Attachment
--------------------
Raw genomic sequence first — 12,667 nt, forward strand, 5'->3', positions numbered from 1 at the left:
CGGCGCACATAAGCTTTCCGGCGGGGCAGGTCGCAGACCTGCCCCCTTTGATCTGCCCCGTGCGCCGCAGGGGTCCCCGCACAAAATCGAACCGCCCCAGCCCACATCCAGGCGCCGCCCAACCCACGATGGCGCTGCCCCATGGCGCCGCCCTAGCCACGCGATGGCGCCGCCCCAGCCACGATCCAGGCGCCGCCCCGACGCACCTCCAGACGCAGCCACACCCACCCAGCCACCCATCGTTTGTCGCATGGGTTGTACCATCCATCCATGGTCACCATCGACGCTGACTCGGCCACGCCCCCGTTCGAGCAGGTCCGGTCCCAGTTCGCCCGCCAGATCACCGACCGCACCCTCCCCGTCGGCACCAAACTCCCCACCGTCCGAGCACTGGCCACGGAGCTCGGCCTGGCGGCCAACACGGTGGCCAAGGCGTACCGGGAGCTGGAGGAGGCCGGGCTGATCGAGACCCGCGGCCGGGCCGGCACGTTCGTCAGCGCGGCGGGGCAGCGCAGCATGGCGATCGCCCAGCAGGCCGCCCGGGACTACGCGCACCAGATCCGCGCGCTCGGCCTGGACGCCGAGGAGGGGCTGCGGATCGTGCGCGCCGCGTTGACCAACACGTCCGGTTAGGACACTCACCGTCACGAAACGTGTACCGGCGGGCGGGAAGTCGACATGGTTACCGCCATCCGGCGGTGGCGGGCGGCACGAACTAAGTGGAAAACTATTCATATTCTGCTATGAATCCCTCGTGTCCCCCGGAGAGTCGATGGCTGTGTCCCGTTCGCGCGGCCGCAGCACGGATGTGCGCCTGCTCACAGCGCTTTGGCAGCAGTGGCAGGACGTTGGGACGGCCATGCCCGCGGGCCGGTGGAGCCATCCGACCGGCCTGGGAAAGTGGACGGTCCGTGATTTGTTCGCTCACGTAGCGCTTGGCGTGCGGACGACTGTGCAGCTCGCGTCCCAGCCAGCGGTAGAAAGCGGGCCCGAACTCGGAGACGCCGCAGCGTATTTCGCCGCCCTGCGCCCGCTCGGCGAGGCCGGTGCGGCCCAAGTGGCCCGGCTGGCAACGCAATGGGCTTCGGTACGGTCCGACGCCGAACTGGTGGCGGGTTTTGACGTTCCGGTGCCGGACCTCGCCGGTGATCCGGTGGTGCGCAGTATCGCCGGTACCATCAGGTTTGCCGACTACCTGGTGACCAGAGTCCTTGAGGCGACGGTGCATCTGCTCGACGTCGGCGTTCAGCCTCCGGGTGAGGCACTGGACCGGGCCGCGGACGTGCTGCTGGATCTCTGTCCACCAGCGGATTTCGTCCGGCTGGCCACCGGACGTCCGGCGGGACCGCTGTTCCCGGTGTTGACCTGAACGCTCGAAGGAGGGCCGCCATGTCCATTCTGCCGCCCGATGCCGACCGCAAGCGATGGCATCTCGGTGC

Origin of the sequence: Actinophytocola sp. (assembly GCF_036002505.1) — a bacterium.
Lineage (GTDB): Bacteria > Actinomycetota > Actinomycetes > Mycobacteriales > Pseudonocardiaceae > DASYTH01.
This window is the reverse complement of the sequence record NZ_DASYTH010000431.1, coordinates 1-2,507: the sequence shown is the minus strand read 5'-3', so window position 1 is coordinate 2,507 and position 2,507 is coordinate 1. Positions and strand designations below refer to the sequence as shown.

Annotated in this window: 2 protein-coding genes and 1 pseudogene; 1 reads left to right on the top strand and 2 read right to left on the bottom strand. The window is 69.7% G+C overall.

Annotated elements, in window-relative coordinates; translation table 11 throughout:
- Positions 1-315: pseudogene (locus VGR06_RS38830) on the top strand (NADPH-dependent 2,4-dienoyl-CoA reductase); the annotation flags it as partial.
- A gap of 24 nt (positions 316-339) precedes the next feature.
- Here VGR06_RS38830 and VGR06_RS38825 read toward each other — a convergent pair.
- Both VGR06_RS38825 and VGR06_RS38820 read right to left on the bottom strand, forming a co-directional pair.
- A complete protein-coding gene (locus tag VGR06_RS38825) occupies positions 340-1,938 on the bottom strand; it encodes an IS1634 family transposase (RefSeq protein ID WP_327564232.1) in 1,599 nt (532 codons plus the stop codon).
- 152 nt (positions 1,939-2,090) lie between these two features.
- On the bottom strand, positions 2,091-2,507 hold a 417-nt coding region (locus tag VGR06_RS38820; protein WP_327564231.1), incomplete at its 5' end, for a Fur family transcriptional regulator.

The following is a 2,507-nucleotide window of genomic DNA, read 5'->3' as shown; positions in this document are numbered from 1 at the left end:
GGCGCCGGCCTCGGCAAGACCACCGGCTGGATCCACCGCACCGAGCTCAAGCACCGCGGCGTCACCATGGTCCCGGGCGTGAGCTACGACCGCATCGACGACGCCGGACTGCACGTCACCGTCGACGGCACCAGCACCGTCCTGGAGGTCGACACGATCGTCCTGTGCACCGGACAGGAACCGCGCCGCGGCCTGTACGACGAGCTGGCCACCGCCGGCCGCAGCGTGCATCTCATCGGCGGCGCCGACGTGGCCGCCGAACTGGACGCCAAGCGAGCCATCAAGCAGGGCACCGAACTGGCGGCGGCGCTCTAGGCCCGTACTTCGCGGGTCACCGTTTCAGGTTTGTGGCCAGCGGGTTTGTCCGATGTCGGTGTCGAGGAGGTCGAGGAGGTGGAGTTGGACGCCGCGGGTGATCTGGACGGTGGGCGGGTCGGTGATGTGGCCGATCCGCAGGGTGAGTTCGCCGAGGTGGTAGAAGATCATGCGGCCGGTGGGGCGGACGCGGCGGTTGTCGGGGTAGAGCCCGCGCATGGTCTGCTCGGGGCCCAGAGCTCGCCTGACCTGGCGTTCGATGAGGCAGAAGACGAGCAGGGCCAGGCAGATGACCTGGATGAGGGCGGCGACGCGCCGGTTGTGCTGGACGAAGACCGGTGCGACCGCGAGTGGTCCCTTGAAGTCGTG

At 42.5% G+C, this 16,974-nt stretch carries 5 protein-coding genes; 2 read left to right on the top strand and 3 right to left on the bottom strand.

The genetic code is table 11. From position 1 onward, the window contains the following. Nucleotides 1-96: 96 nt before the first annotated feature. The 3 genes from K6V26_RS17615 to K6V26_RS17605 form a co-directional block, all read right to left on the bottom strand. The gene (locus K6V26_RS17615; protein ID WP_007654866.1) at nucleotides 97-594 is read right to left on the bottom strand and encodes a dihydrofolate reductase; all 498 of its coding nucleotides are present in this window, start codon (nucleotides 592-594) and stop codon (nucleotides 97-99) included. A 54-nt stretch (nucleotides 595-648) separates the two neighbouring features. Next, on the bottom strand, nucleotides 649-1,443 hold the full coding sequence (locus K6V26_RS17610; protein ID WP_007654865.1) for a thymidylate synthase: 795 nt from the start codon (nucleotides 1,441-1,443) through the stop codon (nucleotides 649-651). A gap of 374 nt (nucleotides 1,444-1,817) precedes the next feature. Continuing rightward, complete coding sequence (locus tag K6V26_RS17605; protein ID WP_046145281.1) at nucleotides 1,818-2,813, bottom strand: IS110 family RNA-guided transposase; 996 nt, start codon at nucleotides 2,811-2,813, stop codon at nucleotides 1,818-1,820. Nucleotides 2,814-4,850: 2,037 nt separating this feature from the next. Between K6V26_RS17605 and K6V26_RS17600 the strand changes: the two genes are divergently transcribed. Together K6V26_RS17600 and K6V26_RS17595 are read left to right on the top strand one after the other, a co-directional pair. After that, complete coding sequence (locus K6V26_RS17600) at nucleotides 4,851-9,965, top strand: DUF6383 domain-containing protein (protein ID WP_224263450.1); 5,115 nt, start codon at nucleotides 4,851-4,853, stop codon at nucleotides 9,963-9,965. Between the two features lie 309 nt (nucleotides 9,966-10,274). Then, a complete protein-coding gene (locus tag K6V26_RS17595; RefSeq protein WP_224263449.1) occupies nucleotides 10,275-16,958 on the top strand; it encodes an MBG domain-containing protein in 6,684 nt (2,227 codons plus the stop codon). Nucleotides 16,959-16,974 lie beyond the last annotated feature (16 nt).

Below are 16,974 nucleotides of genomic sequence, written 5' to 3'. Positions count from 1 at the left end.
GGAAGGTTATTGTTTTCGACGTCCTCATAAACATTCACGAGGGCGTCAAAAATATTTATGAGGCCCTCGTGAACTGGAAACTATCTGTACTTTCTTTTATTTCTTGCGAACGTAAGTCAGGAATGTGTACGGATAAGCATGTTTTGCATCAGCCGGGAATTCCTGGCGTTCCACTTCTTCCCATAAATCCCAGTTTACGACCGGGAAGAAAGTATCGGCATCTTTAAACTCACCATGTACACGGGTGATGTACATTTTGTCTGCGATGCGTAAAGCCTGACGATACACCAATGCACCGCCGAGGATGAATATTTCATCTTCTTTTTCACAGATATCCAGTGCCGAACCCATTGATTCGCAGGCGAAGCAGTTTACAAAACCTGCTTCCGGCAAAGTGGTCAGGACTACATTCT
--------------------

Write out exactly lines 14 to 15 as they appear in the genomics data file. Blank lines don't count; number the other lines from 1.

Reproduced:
- On the bottom strand, positions 2,091-2,507 hold a 417-nt coding region (locus tag VGR06_RS38820; protein WP_327564231.1), incomplete at its 5' end, for a Fur family transcriptional regulator.

The following is a 2,507-nucleotide window of genomic DNA, read 5'->3' as shown; positions in this document are numbered from 1 at the left end: